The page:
About the Mary Schafer Collection
This traveling exhibition is a Michigan State University Museum/Great Lakes Quilt Center, Michigan Traditional Arts Program activity supported in part by funds from Michigan Council for Arts and Cultural Affairs. Additional support provided by Kitty Clark Cole and Country Stitches.  You can find more about Mary Schafer on these web pages:

About the Mercer Museum
The Mercer Museum, one of Bucks County’s premier tourist attractions, offers visitors a unique window into pre-Industrial America as seen through the implements used in everyday life.  The Museum’s collection includes more than 40,000 objects exhibiting the tools of more than 60 different crafts and trades, providing one of the world’s most comprehensive portraits of material culture in America.  The museum celebrated its Centennial in 2016. The Mercer Museum is located at Pine Street & Scout Way in Doylestown and is open for self-guided exploration 7 days a week. For more information, call 215-345-0210 or visit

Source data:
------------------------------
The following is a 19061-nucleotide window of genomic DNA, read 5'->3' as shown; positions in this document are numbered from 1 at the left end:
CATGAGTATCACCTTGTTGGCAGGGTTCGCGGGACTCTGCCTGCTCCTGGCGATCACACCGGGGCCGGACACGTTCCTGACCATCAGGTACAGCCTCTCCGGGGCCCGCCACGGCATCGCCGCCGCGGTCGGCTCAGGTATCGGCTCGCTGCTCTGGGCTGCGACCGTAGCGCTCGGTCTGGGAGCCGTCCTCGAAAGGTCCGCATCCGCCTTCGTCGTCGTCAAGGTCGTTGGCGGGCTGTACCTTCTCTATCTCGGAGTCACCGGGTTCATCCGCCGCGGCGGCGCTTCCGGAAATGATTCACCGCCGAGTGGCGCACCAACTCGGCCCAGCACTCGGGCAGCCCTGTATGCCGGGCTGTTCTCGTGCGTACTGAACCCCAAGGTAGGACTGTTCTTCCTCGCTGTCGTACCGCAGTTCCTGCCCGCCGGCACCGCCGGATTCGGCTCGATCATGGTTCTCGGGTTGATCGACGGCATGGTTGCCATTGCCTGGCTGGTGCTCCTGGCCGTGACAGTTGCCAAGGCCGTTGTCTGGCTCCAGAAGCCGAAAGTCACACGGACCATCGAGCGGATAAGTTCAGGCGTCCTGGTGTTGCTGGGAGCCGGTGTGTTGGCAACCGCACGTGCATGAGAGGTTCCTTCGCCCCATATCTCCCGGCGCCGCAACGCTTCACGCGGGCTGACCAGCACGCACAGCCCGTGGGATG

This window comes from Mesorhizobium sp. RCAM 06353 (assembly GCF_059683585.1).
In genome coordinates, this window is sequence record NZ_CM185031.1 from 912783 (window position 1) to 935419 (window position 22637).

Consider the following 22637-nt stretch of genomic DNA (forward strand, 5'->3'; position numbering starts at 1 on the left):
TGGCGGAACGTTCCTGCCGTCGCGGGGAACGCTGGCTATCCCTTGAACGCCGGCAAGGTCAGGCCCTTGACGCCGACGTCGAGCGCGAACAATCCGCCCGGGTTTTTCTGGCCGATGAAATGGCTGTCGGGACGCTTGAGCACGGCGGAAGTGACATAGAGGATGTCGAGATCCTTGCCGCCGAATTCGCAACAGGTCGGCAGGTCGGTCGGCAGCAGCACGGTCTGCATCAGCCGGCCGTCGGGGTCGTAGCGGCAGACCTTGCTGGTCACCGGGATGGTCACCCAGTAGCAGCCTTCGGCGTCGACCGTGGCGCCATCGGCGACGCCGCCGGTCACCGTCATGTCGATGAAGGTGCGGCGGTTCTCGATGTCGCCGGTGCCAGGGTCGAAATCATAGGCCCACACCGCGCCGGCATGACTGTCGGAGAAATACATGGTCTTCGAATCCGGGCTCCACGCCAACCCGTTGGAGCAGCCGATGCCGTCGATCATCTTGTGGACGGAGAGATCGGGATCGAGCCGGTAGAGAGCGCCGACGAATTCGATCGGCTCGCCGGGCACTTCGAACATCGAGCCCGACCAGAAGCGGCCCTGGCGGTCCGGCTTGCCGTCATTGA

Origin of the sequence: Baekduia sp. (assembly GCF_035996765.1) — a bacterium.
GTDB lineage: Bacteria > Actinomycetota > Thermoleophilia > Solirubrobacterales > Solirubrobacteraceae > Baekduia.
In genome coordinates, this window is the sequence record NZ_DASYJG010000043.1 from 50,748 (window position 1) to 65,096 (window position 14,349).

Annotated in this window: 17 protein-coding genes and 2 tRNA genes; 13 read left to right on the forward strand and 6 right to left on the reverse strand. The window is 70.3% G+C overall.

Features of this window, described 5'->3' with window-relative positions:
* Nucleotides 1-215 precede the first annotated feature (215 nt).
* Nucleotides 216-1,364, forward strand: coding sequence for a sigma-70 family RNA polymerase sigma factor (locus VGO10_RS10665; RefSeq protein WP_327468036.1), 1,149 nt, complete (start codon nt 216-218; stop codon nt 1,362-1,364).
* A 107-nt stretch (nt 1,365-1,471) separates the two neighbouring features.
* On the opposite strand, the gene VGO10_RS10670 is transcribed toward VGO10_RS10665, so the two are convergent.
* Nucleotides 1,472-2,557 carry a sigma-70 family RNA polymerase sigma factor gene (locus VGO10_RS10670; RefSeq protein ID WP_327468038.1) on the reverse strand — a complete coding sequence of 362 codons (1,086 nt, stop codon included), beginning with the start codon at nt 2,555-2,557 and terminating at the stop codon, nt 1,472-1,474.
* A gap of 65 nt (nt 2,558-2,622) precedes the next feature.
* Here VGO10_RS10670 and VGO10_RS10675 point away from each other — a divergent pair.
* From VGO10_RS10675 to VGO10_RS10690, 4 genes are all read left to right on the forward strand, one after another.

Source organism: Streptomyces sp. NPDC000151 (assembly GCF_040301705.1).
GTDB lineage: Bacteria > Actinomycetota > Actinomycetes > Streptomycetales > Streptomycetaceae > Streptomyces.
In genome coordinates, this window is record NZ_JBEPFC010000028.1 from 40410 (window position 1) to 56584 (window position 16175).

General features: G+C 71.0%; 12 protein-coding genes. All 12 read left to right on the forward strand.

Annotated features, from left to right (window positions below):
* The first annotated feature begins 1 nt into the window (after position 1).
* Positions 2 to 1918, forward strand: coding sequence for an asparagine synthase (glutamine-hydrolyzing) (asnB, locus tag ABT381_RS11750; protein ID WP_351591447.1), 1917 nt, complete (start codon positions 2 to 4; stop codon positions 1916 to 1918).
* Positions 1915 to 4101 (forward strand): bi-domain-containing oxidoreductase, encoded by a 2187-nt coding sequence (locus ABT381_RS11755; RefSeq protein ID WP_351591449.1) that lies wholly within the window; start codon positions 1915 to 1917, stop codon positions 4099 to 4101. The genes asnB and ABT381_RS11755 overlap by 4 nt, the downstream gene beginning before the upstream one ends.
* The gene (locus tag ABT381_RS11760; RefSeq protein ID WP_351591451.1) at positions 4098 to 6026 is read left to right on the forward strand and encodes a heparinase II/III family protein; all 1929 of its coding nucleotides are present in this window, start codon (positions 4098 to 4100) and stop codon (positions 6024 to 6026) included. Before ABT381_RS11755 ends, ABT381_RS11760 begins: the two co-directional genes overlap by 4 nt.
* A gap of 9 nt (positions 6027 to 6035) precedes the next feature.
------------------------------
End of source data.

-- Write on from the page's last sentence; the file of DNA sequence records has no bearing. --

1. Thank you so much for sharing these. I would love to see Mary's quilts in person. What treasures.

  2. It's so wonderful to walk thru a quilt exhibit and the inspiration that comes from it often matches the enjoyment of seeing the beautiful quilts. How wonderful these photos are.

  3. What an incredible collection.

  4. A wonderful, amazing collection! So happy for you that you where able to visit! All those tiny stitches and antique fabrics. I can imagine you wanted to see them up close!Thanks for sharing the pictures!

  5. Thanks for sharing this beautiful exposition with us, Dawn, so the quilting ladies from far, who can not attend this show, can still see a small part of Must have been a real treat to study these interesting and very lovely quilts so close!